Baseball Stats

ESPN’s interesting article on pitch count also contained some ugly graphs. The articles thesis is on starting pitchers now regularly pitching fewer than 100 pitches.

Exhibit 1: Transparency and Area Charts

Area plots don’t work well when they overlap. The above chart had to use transparency, which makes it difficult to associate colors with the key.

Also, ESPN appears to have plotted everything available instead of focusing on their argument. The overall point is to show how the number of pitches for starters–especially those with more than 100 pitches–has declined. It would be cleaner if they plotted what they wanted to show: the percentage of starts that ended up with more than 100 pitches.

Exhibit 2: The Descending Axis

Two errors were made on exhibit 2. First, the x-axis (horizontal) starts at 2009 and goes back to 1988. It caught me by surprise since the slope was opposite of the argument of the article (positive instead of negative). Instead of glancing to get the idea, it wasn’t until I read the axis that I understood the odd plotting behavior. In the end a simple rule: the x- and y-axis should always start at the lowest number and continue to ascend.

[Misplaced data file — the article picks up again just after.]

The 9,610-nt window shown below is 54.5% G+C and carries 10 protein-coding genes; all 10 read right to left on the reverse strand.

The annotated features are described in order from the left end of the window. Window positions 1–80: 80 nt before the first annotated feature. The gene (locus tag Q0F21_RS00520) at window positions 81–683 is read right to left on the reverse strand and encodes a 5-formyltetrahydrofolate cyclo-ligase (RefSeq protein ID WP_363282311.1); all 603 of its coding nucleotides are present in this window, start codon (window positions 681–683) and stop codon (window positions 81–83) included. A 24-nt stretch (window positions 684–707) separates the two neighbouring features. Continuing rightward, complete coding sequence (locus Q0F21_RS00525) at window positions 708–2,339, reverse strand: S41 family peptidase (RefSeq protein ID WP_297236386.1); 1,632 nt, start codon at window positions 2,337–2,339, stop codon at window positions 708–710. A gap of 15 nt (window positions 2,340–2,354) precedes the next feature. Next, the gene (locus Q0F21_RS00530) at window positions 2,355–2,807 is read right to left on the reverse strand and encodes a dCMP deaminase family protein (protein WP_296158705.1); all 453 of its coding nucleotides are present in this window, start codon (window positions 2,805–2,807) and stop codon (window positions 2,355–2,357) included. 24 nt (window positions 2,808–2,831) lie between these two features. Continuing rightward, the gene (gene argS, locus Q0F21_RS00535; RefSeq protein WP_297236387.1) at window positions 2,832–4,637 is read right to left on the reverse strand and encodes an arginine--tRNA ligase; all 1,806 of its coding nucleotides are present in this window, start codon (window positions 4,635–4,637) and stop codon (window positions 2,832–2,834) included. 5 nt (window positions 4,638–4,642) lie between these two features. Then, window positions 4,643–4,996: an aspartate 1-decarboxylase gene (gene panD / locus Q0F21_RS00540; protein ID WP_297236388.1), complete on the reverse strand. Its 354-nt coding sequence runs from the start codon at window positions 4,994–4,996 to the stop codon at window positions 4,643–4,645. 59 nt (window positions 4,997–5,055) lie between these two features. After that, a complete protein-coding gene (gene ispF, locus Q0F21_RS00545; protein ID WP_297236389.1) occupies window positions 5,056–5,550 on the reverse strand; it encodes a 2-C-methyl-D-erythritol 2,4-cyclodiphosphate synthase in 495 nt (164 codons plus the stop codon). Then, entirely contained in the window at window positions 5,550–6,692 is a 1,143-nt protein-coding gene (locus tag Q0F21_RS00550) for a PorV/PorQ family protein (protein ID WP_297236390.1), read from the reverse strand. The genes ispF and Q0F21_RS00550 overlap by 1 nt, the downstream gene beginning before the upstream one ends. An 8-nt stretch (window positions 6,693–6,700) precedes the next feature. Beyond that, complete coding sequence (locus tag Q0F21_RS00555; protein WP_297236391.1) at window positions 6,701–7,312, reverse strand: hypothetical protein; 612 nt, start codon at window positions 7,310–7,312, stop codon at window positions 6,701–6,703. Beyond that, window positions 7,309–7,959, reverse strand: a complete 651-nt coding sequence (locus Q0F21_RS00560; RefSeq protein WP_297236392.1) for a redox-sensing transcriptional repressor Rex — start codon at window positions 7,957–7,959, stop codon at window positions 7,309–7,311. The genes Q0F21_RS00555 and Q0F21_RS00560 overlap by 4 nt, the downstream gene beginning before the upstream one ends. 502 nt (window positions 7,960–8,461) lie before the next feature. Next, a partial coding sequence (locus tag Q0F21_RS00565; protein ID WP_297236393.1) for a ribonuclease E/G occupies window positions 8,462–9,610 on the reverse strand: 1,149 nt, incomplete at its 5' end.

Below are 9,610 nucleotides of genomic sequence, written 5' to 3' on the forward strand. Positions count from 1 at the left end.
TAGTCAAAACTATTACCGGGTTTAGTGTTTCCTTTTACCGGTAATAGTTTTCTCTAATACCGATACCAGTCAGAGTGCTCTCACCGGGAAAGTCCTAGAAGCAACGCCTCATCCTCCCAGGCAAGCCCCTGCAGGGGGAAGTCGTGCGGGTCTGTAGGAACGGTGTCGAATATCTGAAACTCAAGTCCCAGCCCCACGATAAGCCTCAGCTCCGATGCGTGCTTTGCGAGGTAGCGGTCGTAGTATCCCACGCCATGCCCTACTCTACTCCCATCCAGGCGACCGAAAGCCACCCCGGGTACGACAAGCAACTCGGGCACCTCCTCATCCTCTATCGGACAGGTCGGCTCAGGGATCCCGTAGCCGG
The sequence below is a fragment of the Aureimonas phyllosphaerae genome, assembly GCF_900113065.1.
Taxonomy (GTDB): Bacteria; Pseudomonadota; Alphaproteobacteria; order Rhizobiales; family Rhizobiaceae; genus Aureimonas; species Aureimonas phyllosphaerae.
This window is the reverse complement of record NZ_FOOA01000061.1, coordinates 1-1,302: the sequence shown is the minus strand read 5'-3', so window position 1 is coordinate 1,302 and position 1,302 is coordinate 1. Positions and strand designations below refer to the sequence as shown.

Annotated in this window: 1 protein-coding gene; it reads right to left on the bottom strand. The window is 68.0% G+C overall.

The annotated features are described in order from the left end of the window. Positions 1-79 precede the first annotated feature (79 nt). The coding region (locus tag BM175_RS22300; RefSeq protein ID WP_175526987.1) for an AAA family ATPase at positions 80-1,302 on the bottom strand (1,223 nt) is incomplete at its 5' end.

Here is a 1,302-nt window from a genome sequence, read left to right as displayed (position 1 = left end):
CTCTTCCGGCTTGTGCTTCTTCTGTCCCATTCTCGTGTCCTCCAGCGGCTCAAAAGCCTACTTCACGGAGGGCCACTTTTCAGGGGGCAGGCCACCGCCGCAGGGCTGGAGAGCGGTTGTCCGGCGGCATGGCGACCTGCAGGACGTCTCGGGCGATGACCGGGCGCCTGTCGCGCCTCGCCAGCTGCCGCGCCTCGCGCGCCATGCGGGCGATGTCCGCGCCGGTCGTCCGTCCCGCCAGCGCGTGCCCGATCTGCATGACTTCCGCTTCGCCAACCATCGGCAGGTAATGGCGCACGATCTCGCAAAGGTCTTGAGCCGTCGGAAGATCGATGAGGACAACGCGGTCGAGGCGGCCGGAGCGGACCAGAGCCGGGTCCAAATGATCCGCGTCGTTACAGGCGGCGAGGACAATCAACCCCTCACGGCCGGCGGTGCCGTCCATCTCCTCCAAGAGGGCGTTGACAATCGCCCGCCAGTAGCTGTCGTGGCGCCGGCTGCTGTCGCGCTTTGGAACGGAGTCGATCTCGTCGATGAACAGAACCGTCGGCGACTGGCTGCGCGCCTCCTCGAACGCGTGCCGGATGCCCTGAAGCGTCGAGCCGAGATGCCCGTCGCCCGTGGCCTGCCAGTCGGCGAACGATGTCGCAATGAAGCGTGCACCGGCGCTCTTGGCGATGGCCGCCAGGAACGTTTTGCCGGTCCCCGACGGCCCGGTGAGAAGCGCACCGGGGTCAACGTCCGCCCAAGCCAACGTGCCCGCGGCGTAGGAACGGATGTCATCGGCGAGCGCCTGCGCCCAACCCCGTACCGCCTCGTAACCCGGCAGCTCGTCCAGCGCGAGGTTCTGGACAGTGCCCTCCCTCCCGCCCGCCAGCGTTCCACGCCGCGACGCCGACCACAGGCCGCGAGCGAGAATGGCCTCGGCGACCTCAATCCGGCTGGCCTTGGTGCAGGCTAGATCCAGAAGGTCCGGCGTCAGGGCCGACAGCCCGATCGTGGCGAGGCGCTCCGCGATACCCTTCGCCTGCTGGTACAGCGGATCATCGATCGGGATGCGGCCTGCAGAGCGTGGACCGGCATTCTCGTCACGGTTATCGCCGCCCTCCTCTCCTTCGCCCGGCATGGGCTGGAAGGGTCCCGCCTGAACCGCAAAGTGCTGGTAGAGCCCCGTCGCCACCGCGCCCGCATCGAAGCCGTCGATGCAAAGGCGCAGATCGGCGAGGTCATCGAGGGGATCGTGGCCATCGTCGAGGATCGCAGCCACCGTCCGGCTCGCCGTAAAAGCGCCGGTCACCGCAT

Second, the oft-made mistake by not starting the axis at the appropriate spot (either 0 or 100 in this case). While 100 would make sense as the beginning of the y-axis (vertical), I would still prefer zero to maintain the appropriate scale. Using a scale greater than zero will over-emphasize the movement and make troughs or peaks appear significant while they usually are not.

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